miRDB is an online database for predicted microRNA
targets in animals. MicroRNAs are involved in many diverse
biological processes and they may potentially regulate the functions of
thousands of genes. One major issue in miRNA studies is the lack of
bioinformatics programs to accurately predict miRNA targets. Animal
miRNAs have limited sequence complementarity to their gene targets,
which makes it challenging to select relevant biological features to
build target prediction models with high specificity. We have developed
a new miRNA target prediction program based on support
vector machines (SVMs) and
high-throughput training datasets. By systematically analyzing
public high-throughput experimental data, we have identified novel features that
are important to target downregulation. These new features as
well as other known features have been
integrated in an SVM machine learning framework for the training
of our target prediction model. Our prediction algorithm has
been validated by independent experimental data for its improved
selectivity on predicting a large number of miRNA downregulated
|What is SVM?
|support vector machines (SVMs) are universal constructive
machine learning procedures based on statistical learning
theory. SVM has been applied in many diverse applications such
as pattern recognition, computational biology, and image
analysis. The basic concept is that by maximizing the separation
between the two classes in a nonlinear feature space, SVM not
only reduces the training error but more importantly also
achieves better generalization on unseen data.
interpret the target prediction score?
|All the predicted targets have target prediction scores
between 50 - 100. These scores are assigned by the new
computational target prediction algorithm. The higher the score, the more confidence we
have in this prediction. That is why the search result is
ordered by prediction score. In our experience, a predicted
target with prediction score > 80 is most likely to be real. If
the score is below 60, you need to be cautious and it is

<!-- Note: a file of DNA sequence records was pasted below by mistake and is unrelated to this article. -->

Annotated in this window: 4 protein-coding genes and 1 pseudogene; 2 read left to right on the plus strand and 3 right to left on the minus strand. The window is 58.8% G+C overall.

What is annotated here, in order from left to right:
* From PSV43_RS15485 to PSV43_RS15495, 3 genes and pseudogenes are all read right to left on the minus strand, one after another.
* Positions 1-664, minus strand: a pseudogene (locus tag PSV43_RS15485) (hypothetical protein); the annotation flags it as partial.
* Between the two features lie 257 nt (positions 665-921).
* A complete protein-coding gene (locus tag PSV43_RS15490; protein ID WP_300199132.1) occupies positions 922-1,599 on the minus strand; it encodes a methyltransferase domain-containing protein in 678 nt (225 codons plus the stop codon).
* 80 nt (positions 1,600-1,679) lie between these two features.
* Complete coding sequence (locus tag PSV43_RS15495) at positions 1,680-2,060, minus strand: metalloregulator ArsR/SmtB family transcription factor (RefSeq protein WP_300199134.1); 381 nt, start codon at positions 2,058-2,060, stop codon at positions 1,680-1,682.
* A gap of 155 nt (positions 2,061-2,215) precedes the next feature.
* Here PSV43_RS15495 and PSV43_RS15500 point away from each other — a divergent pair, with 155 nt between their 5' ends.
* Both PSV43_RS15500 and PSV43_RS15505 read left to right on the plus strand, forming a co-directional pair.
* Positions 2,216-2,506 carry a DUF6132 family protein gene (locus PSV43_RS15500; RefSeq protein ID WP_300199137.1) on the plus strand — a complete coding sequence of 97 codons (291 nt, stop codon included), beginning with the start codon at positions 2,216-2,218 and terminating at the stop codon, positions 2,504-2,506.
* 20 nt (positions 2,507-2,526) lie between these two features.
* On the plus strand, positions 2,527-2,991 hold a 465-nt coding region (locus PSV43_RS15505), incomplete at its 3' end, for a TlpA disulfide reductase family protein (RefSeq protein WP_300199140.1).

recommended to have other supporting evidence as well.
organism is not included. What should I do?
|miRDB currently has predicted miRNA targets in five
organisms: human, mouse, rat, dog and chicken. If your organism
is not included, you may send us your request. If there is a
high demand for your organism, we will include its
predicted miRNA targets in future updates.
perform target search?
|There are two ways to search miRDB for predicted miRNA
1) Search by miRNA names. Partial names are allowed. If there
is more than one match, all the matched miRNAs will be returned
and you may choose from one of these miRNAs to view their
predicted targets. If there is only one match, the target
prediction result will be presented directly. The partial name
search can be useful if you need to do a general search. For
example, by typing in "hsa", you will retrieved all human miRNAs
with predicted targets.
2) Search by gene target information. There are three options
to do gene search: GenBank Accession, NCBI Gene ID or Gene
Symbol. You have to enter the exact ID or symbol and no partial
match is allowed. In this way, a single gene record will be
retrieved if it is predicted to be a miRNA target.
perform target mining?
|The Target Mining page provides advanced search options for
miRNAs or their gene targets. First, you need to click on one of
the radio buttons to choose either miRNA search or gene target
search. There are two optional check boxes for the exclusion of
miRNAs with too many predicted targets or targets with low
scores. You may adjust the threshold values to tailor for your
needs. The default recommendation is to only include targets
with scores >60 and miRNAs with <800 targets.
You may provide
your own miRNA or gene list. Alternatively, you may choose the
pre-compiled pathway gene list from the page. When searching for
miRNA gene targets, full mature miRNA names are required. For
the search of miRNA regulators, you may provide either NCBI gene
IDs or official gene symbols. If symbols are used in the search,
you also need to specify the species. Please use space or comma
to separate the entries.
Why the retrieved GenBank accession sometimes is different from
my submitted one?
|Because of the sequence redundancy in GenBank, each gene is
usually represented by more than one GenBank record. miRDB uses the
NCBI Gene index files to map multiple sequence records to the
same gene record. As a result, a different accession number
other than originally submitted may be retrieved. However, both
accessions represent the same gene.
|miRDB was created by
Xiaowei Wang's lab at
Department of Radiation Oncology, Washington University School of Medicine in St. Louis.